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The Devil We Don't Know: The Dark Side of Revolutions in the Middle East

3.54 of 5 stars 3.54  ·  rating details  ·  46 ratings  ·  8 reviews
Respected human rights activist Nonie Darwish assesses the potential for freedom to succeed following the recent revolutions in the Middle EastThe recent powerful wave of Middle East uprisings has fueled both hope and trepidation in the region and around the world as the ultimate fate--and fallout--of the Arab Spring continue to hang in the balance. Born and raised as a Mu ...more
ebook, 256 pages
Published January 10th 2012 by John Wiley & Sons
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Michael Connolly
This is a short book, warning us not to be optimistic about the Arab Spring. These popular uprisings of early 2011 were motivated by a desire of the people to improve their living conditions. Darwish believes that the Islamists are gaining control of the movement.
Egypt: In 1991 Hosni Mubarak, under pressure from Islamists, added Article 2 to the Egyptian constitution, which states that sharia supersedes any other law. In 2011, rocks were thrown at Nobel Peace Prize laureate Mohamed ElBaradei wh
Alberto Neto
The books made me want to research and understand better this theme.
This book had some interesting and thought provoking points to make regarding Sharia law and Islamic revolutions. But, clearly the author has an anti-Muslim agenda, having been Muslim herself before she chose to leave Islam. Much of her writing is filled with her extreme contempt and hatred for Islam. It was difficult for me to determine what might be a fact and what was her own anger coming through. It took longer than necessary to read because I was trying to sift through the hatred and determ ...more
Roxanne B.
Her view of the Middle East is so clouded by her hatred of Islam, it is hard to read this book at first. Then you keep reading, and you understand why she loathes it as she describes it as a sexist, hypocritical, and war-mongering belief system. She has lost almost all family ties and risks her life to speak out against Islam. This book makes me very sad for all women born into the Middle East, regardless of their belief system. I also wonder about the validity of some of her claims. Is this all ...more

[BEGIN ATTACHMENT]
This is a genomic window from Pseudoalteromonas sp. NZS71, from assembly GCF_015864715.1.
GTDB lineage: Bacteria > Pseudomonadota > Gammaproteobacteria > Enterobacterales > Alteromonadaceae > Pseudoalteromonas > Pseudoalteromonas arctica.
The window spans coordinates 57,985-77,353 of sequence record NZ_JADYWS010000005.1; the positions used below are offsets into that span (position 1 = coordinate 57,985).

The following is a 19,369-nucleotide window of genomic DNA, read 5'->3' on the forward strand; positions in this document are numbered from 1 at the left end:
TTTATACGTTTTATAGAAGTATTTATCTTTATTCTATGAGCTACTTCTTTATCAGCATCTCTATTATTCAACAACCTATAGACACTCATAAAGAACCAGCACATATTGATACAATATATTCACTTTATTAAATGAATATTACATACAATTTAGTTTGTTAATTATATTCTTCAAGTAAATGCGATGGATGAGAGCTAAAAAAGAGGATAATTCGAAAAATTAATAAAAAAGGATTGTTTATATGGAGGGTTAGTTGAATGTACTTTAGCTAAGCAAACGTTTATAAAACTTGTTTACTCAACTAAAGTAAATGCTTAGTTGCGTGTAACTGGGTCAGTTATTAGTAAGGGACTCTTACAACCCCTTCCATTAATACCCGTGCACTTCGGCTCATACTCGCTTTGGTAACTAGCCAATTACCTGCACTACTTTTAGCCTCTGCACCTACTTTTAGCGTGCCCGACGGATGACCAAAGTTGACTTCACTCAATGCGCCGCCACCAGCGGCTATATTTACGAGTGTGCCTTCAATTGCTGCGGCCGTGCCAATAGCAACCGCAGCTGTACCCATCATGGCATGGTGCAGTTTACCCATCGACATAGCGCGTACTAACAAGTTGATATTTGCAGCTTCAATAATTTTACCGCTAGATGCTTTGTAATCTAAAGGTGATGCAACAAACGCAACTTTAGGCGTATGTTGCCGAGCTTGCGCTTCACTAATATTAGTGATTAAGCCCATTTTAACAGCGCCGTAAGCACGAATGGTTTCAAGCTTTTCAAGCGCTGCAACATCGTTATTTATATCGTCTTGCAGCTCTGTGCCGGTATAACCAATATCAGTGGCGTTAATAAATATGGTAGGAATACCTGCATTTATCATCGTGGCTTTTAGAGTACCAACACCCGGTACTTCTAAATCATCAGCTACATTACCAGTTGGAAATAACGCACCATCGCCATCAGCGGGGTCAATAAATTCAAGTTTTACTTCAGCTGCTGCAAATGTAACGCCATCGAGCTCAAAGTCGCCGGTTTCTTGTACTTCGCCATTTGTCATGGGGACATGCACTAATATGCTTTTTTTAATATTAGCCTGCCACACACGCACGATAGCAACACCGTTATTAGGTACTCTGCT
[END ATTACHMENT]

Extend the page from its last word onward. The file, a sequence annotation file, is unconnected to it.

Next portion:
I picked up this book by accident really. I wandered to the back of the library and thought it looked pretty interesting. I was hooked from the beginning. Islamic studies fascinate me, so it really wasn't hard for me to get right into it.
Excellent book on (political)Islam. Nonie Darwish explains why the revolutions(Arab Spring) in the middle east are not necessarily evidence of democracy taking hold. She answers and explains some very pertinent questions and topics that come up when discussing Islam, such as, why Islamic revolutions are doomed to fail, the rise of Islamic apostasy and the penalty of leaving, the lack of a feminist movement within Islam, but also why woman are beholden to Islam. Also the western vulnerability to ...more
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2.5 stars. This book was hard to get through because A) the author is so unapologetically biased and B) the writing was rife with jumbled run-on sentences that I had to re-read in order to glean meaning. The latter should probably be forgivable since English isn't the author's first language, but, well, that's when you get a good editor. It did read the way someone would speak, for the most part. Anyhow, I did learn some key things about sharia law; unfortunately they seemed to be merely sprinkl ...more
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